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122,456

Total number of inactive wells in western Canada

Nearly three-quarters of the dormant wells are in Alberta, the country’s largest energy producer. Saskatchewan has 25,857 idle wells and B.C. has 7,382.

Each dot on this map represents a single inactive well

The oldest inactive well in Alberta dates back to the First World War. Even though not a molecule of natural gas has flowed from this hole for a century, it remains on the landscape, along with another 122,455 idle wells in the province and in Saskatchewan and British Columbia. Almost 72,000 of those wells have not produced any oil or gas for more than five years; 9,079 have been dormant for more than two decades.

The number of inactive wells in Western Canada has surged in recent years. A Globe and Mail analysis of data from the three provinces shows there are 54,147 more inactive wells today than in 2005.

That rising inventory is a concern for energy regulators, landowners, the petroleum industry and the public.

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While many American states have rules determining how long companies can keep wells idle before they must either put them back into production or permanently seal them, none of the three western provinces legislate cleanup timelines. This means companies can put off remediation work indefinitely.

Alternatively, they can transfer their junk wells to thinly capitalized firms. The problem is that when these companies fail, as they increasingly have since the downturn in the oil patch, the environmental responsibility for those wells is dumped onto provincial regulators and so-called industry orphan-well funds.

Wells that aren’t properly plugged and sealed pose dangers to the environment and people. They can leak methane, a potent greenhouse gas, into the atmosphere and contaminate soil and water with hydrocarbons and brine, affecting future development.

“The whole underlying principle that we have in Saskatchewan is that industry pays for cleanup,” said provincial auditor Judy Ferguson, who released a report this summer on environmental and financial liabilities in the oil patch. “It’s important that the [energy] ministry do everything that it can do to make sure that it is enforcing and designing its programs so that producers pay for cleanup.”

The Saskatchewan government has been reviewing its policies for dealing with inactive wells but has not yet established criteria for their abandonment. Regulators in Alberta and B.C. are also examining the issue.

Petroleum geologist David Speirs worries that an environmental crisis is looming.

“It’s a disaster waiting to happen,” said Mr. Speirs, founder of the Freehold Owners Association, a volunteer organization of landowners with mineral rights on their properties. “Everybody’s sort of pushing it down the road hoping prices are going to come back for natural gas, but at some point, if they don’t, then we as the citizens are going to have one humongous liability.”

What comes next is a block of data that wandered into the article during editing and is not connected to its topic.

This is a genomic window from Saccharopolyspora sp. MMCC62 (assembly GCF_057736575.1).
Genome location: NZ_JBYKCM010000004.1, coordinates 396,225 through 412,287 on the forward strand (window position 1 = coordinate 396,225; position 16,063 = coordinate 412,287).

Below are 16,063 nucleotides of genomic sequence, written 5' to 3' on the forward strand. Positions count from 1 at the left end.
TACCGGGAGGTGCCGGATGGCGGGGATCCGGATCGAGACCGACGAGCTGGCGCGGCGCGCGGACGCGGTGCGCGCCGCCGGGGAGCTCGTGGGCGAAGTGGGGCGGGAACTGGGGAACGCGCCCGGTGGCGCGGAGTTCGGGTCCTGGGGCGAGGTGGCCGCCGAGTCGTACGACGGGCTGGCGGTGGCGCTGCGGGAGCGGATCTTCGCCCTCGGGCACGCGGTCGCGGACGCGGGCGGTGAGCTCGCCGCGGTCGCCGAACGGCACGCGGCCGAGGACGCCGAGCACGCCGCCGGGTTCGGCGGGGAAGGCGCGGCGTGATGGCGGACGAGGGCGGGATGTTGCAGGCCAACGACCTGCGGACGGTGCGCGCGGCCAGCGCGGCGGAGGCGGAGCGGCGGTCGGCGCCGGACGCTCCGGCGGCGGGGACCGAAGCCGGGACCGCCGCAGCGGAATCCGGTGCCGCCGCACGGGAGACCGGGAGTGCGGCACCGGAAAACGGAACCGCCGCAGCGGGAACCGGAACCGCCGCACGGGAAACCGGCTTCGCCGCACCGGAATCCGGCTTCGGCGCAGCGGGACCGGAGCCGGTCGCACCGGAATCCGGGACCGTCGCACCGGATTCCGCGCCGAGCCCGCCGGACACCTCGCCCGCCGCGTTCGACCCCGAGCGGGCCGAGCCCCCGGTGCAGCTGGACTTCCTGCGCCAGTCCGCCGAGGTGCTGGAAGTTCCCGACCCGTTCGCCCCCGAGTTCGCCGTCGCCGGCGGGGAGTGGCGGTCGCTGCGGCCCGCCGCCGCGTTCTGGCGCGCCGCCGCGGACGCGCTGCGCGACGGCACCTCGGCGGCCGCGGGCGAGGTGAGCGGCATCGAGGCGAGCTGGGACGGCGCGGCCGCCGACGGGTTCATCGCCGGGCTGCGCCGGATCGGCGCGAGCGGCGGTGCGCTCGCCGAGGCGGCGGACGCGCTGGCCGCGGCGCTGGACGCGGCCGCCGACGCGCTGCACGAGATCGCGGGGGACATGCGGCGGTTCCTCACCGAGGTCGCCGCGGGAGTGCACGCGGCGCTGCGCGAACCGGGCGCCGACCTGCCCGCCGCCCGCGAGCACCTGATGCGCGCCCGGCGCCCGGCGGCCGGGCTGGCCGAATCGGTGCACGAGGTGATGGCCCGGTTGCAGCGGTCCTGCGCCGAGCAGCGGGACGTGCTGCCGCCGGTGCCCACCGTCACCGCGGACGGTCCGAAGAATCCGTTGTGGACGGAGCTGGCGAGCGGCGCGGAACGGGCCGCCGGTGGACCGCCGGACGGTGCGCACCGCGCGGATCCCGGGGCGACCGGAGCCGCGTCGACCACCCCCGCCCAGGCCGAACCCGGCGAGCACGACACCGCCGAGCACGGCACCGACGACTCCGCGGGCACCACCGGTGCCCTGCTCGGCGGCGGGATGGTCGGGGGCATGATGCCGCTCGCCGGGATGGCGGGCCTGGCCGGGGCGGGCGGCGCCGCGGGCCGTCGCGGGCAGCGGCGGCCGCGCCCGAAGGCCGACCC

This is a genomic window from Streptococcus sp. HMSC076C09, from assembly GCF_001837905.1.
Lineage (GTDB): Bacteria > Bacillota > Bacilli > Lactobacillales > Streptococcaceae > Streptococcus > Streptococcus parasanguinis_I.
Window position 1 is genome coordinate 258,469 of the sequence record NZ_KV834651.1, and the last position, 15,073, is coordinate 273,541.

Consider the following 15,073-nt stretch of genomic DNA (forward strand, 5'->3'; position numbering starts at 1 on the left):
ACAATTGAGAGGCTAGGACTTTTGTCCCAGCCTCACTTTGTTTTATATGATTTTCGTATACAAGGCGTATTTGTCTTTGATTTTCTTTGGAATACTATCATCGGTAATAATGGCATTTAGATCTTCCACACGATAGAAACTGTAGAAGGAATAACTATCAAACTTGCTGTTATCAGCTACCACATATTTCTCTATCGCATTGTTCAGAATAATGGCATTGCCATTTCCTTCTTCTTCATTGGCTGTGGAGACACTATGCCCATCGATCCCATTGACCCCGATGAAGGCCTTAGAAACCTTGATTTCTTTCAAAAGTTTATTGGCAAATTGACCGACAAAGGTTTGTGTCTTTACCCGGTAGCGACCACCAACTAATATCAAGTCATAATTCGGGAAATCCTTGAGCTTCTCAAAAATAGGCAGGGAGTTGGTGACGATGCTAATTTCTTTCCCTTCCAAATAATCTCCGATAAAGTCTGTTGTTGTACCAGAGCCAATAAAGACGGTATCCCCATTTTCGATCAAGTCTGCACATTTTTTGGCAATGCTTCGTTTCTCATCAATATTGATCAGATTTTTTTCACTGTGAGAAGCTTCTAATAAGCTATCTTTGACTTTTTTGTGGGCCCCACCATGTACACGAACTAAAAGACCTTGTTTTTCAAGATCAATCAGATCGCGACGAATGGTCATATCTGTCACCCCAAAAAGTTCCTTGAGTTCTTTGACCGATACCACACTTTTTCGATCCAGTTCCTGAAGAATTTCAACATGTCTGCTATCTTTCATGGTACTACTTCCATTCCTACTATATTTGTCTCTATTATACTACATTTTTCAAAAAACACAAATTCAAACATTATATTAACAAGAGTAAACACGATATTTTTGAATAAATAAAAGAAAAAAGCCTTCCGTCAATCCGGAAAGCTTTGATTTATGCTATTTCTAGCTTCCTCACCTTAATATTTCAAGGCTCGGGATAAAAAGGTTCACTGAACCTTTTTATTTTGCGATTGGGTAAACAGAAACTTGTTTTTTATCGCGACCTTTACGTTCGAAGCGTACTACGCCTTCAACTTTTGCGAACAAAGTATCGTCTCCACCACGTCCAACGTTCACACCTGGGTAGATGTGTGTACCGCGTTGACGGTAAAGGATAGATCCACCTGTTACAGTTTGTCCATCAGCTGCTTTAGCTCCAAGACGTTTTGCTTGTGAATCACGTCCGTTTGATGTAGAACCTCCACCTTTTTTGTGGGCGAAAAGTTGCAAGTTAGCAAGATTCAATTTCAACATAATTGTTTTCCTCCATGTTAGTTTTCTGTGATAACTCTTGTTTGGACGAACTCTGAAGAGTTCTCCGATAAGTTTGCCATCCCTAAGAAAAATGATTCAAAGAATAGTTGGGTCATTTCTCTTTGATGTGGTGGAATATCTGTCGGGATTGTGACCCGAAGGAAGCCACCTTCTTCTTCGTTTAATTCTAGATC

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Cumulative number of inactive wells

140,000

2018

Sask.

25,857

120,000

In 2005,

Saskatchewan

had 16,010

inactive wells

100,000

B.C.

7,382

80,000

60,000

Alta.

89,217

40,000

20,000

0

1999

2003

2007

2011

2015

Note: Saskatchewan only provided data for 2005 and 2018.

Cumulative number of inactive wells

140,000

2018

Sask.

25,857

120,000

In 2005,

Saskatchewan

had 16,010

inactive wells

100,000

B.C.

7,382

80,000

60,000

Alta.

89,217

40,000

20,000

0

1999

2003

2007

2011

2015

Note: Saskatchewan only provided data for 2005 and 2018.

Cumulative number of inactive wells

140,000

2018

Sask.

25,857

120,000

In 2005,

Saskatchewan

had 16,010

inactive wells

100,000

B.C.

7,382

80,000

60,000

Alta.

89,217

40,000

20,000

0

1999

2003

2007

2011

2015

Note: Saskatchewan only provided data for 2005 and 2018.

To understand the lifespan of a well requires delving into a world of industry terminology. Active wells produce oil or gas – sometimes both. Inactive wells have stopped pumping, often because the economics don’t justify production. But these wells haven’t been filled with cement or had the system that provides pressure control, known as the wellhead, removed. That stage is called “abandoned” or “plugged.”

After plugging, a well site is supposed to be reclaimed and returned to its original state.

The last two steps can be costly, roughly $100,000 per well, according to an analysis by the C.D. Howe Institute. As profits have dwindled, many producers have been reluctant to pay those costs.

The percentage of inactive wells held by a single company can be a sign of trouble, as a 2017 Saskatchewan government analysis obtained by The Globe through a freedom of information (FOI) request shows. In examining 31 energy companies that had failed, the province found that, on average, inactive wells made up 60 per cent of their total well counts, compared with 40 per cent for solvent companies. Increased inactive well counts also raised the likelihood that a company would bail on the security deposits it owed the government – money used for cleanup when an operator goes under.